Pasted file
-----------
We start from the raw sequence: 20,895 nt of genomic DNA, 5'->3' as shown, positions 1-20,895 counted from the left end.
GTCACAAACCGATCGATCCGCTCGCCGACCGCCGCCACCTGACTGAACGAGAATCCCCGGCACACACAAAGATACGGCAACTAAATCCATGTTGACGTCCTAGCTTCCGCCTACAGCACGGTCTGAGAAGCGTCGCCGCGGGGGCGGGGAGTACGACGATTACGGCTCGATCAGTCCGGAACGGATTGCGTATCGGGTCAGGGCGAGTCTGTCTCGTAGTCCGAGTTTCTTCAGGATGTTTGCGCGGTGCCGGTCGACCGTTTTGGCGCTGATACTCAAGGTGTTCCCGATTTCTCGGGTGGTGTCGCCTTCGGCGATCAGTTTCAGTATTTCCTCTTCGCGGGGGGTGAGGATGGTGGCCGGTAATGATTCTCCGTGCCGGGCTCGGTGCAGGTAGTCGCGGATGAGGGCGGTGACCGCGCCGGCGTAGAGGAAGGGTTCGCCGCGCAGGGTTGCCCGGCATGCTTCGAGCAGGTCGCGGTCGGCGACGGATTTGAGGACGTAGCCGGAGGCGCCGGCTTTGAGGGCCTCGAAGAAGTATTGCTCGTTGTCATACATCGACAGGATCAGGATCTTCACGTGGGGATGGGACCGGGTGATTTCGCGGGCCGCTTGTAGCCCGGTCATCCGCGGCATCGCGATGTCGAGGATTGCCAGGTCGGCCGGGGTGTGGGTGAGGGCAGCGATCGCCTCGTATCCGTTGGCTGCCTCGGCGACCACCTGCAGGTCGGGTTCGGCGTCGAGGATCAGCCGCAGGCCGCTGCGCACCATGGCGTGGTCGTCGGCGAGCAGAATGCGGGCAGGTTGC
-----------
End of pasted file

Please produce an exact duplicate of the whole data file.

We start from the raw sequence: 20,895 nt of genomic DNA, 5'->3' as shown, positions 1-20,895 counted from the left end.
GTCACAAACCGATCGATCCGCTCGCCGACCGCCGCCACCTGACTGAACGAGAATCCCCGGCACACACAAAGATACGGCAACTAAATCCATGTTGACGTCCTAGCTTCCGCCTACAGCACGGTCTGAGAAGCGTCGCCGCGGGGGCGGGGAGTACGACGATTACGGCTCGATCAGTCCGGAACGGATTGCGTATCGGGTCAGGGCGAGTCTGTCTCGTAGTCCGAGTTTCTTCAGGATGTTTGCGCGGTGCCGGTCGACCGTTTTGGCGCTGATACTCAAGGTGTTCCCGATTTCTCGGGTGGTGTCGCCTTCGGCGATCAGTTTCAGTATTTCCTCTTCGCGGGGGGTGAGGATGGTGGCCGGTAATGATTCTCCGTGCCGGGCTCGGTGCAGGTAGTCGCGGATGAGGGCGGTGACCGCGCCGGCGTAGAGGAAGGGTTCGCCGCGCAGGGTTGCCCGGCATGCTTCGAGCAGGTCGCGGTCGGCGACGGATTTGAGGACGTAGCCGGAGGCGCCGGCTTTGAGGGCCTCGAAGAAGTATTGCTCGTTGTCATACATCGACAGGATCAGGATCTTCACGTGGGGATGGGACCGGGTGATTTCGCGGGCCGCTTGTAGCCCGGTCATCCGCGGCATCGCGATGTCGAGGATTGCCAGGTCGGCCGGGGTGTGGGTGAGGGCAGCGATCGCCTCGTATCCGTTGGCTGCCTCGGCGACCACCTGCAGGTCGGGTTCGGCGTCGAGGATCAGCCGCAGGCCGCTGCGCACCATGGCGTGGTCGTCGGCGAGCAGAATGCGGGCAGGTTGC